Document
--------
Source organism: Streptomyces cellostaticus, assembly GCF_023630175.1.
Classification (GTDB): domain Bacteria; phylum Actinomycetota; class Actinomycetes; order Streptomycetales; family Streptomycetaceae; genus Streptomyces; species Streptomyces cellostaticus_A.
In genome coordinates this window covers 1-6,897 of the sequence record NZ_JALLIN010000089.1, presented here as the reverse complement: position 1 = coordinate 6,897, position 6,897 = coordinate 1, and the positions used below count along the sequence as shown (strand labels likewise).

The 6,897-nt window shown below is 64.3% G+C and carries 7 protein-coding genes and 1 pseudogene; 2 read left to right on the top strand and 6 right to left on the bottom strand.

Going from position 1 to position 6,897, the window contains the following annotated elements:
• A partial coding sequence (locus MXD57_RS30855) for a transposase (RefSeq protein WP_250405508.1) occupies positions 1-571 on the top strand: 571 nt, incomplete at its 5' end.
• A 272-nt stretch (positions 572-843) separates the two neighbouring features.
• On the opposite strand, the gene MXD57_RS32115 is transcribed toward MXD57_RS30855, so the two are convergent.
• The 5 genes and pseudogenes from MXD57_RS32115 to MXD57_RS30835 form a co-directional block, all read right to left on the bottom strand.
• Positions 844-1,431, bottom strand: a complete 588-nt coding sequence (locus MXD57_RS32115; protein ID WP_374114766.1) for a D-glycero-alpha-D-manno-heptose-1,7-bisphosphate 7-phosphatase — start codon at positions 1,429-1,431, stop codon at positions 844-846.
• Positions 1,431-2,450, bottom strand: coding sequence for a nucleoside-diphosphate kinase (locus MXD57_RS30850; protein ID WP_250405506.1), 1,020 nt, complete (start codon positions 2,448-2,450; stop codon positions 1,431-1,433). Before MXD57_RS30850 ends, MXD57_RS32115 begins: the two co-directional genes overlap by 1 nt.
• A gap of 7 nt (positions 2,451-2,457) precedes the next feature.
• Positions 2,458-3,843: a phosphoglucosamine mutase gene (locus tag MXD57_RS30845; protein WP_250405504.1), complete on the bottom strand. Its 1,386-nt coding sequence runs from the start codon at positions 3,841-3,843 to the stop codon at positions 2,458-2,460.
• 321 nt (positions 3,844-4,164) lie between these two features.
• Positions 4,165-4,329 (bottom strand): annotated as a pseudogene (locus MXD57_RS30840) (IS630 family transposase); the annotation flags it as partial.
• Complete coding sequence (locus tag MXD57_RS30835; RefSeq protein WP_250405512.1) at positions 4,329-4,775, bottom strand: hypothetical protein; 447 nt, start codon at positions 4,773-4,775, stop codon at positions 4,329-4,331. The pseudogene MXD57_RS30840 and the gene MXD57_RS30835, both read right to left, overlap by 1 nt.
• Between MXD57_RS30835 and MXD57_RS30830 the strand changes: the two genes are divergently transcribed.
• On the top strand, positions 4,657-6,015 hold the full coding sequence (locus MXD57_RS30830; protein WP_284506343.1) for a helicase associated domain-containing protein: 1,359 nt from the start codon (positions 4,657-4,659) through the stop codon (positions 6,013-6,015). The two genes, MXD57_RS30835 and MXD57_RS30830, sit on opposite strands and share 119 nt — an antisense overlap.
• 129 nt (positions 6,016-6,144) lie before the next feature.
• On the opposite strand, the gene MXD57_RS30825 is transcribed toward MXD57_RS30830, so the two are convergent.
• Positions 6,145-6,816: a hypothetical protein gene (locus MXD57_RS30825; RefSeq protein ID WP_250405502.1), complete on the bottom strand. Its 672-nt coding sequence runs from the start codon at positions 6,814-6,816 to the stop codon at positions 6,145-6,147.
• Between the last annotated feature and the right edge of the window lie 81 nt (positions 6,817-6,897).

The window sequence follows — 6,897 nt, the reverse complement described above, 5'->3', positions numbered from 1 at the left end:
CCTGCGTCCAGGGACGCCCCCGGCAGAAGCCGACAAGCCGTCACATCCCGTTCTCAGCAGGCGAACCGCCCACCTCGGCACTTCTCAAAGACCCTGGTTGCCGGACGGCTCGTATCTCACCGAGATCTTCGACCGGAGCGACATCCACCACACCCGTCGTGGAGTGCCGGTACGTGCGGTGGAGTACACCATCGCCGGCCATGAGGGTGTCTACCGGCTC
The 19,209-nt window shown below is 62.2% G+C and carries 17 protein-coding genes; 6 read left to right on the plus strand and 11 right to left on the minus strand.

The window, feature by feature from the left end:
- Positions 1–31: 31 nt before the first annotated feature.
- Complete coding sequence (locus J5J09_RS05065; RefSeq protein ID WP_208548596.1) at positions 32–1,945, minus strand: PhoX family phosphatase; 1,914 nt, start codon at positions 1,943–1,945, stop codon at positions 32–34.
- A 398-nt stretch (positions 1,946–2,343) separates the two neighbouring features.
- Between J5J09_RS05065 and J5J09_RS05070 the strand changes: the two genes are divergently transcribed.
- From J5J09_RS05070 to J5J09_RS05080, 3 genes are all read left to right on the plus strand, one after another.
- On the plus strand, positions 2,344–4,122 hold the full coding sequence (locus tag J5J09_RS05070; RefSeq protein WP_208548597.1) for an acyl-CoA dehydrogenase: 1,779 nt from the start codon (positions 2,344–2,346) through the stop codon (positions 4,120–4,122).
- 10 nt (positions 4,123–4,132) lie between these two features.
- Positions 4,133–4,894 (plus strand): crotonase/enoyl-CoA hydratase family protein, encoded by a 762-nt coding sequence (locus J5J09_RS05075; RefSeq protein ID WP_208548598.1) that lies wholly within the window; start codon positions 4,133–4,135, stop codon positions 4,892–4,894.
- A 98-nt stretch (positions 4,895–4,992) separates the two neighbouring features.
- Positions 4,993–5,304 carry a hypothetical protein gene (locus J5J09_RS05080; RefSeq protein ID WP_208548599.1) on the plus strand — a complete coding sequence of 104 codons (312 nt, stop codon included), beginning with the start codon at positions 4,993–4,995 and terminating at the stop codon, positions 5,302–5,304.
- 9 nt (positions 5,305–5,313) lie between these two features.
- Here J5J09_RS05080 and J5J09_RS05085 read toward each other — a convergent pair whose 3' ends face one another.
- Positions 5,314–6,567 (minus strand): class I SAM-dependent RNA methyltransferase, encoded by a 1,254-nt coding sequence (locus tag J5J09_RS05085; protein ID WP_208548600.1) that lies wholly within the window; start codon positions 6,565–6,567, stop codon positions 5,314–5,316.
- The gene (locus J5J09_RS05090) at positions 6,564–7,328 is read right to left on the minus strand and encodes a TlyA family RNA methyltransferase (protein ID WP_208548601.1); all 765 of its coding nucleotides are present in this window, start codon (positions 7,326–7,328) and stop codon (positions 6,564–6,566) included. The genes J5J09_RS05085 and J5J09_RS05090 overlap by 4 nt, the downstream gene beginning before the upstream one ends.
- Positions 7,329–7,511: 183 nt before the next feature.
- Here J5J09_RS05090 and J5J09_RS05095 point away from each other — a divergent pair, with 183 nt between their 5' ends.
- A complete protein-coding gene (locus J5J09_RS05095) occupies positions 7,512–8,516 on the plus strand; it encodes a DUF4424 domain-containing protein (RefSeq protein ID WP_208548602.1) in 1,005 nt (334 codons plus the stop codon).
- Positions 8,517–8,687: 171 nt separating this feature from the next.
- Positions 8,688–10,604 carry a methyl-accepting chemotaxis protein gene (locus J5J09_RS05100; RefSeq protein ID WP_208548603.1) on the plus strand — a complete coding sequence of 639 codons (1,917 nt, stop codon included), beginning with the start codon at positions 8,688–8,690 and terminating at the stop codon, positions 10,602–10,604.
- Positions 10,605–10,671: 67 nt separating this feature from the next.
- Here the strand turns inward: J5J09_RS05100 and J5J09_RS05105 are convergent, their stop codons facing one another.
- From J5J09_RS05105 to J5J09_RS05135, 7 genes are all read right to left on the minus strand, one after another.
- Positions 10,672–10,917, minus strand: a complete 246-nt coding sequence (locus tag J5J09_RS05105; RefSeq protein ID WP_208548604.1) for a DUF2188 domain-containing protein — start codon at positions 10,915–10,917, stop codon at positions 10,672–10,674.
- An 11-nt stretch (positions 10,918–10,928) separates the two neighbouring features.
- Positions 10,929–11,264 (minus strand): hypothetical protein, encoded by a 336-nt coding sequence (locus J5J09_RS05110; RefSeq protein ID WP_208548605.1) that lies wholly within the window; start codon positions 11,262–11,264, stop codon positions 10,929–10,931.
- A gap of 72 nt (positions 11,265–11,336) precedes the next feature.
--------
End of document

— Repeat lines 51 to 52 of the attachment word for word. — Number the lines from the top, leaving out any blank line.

- Positions 10,929–11,264 (minus strand): hypothetical protein, encoded by a 336-nt coding sequence (locus J5J09_RS05110; RefSeq protein ID WP_208548605.1) that lies wholly within the window; start codon positions 11,262–11,264, stop codon positions 10,929–10,931.
- A gap of 72 nt (positions 11,265–11,336) precedes the next feature.